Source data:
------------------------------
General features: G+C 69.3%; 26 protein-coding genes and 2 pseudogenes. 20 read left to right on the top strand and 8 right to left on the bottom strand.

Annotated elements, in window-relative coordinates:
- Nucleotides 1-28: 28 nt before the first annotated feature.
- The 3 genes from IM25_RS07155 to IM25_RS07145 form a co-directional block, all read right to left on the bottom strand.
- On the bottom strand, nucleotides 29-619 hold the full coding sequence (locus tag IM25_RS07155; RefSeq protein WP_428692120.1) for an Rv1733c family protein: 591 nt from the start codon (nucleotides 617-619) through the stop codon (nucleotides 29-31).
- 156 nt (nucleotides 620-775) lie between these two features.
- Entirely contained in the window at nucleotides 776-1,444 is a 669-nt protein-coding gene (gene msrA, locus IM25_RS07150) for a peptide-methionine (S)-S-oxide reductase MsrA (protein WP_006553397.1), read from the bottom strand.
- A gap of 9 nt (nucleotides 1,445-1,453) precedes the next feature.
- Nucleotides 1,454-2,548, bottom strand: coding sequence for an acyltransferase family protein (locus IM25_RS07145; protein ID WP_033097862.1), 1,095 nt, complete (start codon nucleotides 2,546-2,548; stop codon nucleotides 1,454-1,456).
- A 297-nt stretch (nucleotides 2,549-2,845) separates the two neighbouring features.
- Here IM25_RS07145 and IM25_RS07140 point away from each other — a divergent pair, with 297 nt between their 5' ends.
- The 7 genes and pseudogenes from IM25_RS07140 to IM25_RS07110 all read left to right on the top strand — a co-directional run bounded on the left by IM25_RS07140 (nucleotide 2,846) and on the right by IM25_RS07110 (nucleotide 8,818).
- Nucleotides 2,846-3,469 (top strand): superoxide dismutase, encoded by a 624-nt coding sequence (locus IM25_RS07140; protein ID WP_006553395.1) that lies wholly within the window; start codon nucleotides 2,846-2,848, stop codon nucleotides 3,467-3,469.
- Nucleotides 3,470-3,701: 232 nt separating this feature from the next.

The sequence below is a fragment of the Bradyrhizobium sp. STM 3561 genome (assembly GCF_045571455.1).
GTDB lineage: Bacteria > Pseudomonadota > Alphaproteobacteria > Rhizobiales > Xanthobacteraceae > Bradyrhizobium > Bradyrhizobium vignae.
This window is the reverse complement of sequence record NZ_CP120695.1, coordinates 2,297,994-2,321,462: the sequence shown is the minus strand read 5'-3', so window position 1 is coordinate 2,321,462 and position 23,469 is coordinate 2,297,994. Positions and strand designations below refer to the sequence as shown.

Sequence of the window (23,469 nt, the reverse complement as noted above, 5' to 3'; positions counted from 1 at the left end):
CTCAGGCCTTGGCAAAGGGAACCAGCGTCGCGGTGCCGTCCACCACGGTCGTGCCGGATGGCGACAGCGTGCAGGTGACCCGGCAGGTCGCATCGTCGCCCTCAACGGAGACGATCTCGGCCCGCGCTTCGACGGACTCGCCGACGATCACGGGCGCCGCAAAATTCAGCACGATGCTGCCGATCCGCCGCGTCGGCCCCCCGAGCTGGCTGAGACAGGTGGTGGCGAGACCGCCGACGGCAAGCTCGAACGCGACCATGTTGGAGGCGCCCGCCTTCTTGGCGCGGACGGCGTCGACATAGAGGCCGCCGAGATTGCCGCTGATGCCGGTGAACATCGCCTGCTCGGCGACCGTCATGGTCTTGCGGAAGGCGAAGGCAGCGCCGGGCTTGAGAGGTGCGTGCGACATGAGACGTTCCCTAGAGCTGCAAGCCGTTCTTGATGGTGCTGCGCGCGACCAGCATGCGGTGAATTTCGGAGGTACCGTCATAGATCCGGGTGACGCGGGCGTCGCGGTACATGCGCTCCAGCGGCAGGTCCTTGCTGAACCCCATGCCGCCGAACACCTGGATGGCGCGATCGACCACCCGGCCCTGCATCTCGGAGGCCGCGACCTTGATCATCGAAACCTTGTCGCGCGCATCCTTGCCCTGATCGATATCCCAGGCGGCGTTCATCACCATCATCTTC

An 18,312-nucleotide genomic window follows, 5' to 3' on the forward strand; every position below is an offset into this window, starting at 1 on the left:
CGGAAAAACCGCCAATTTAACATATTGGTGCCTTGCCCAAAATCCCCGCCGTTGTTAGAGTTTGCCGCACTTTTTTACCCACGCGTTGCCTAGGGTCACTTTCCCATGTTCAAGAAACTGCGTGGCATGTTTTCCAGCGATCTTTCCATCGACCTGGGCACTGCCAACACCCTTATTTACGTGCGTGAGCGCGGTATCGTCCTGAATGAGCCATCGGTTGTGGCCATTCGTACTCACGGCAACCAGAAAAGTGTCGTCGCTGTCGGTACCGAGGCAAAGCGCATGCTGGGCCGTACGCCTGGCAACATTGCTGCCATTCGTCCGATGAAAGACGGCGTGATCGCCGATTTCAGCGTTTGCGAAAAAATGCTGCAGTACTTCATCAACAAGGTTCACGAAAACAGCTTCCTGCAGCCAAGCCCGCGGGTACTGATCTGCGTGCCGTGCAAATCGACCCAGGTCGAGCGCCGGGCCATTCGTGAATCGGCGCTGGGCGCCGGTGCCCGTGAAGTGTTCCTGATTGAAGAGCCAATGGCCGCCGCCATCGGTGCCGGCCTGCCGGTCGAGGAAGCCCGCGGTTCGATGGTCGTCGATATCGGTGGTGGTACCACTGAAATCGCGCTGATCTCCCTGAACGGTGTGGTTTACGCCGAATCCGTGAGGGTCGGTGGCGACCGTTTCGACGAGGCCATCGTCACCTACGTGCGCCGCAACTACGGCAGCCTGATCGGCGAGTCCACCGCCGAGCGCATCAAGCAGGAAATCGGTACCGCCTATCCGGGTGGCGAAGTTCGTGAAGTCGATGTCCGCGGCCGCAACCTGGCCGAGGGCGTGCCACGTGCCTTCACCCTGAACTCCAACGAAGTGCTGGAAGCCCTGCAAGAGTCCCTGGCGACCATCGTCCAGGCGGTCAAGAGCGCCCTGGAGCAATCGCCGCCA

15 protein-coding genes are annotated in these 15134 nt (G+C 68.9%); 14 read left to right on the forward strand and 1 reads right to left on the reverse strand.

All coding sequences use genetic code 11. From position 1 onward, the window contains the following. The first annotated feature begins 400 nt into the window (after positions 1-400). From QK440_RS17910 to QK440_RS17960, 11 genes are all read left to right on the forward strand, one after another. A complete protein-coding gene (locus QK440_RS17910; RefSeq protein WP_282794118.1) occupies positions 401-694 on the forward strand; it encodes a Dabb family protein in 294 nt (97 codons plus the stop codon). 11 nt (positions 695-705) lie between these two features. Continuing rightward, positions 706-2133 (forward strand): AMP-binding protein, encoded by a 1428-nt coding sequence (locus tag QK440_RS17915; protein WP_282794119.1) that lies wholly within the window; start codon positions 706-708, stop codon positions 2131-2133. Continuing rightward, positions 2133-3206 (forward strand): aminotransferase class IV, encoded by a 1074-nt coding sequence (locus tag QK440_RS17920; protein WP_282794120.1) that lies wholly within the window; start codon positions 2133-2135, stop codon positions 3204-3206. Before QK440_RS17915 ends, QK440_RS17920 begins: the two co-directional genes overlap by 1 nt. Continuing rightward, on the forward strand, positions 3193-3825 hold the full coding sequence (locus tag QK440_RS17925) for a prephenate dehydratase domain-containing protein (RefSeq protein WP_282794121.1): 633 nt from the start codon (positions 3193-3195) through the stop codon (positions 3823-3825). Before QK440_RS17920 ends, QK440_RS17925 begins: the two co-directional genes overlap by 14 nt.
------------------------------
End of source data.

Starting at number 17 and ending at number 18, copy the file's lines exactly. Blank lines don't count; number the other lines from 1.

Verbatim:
This window is the reverse complement of sequence record NZ_CP120695.1, coordinates 2,297,994-2,321,462: the sequence shown is the minus strand read 5'-3', so window position 1 is coordinate 2,321,462 and position 23,469 is coordinate 2,297,994. Positions and strand designations below refer to the sequence as shown.

Sequence of the window (23,469 nt, the reverse complement as noted above, 5' to 3'; positions counted from 1 at the left end):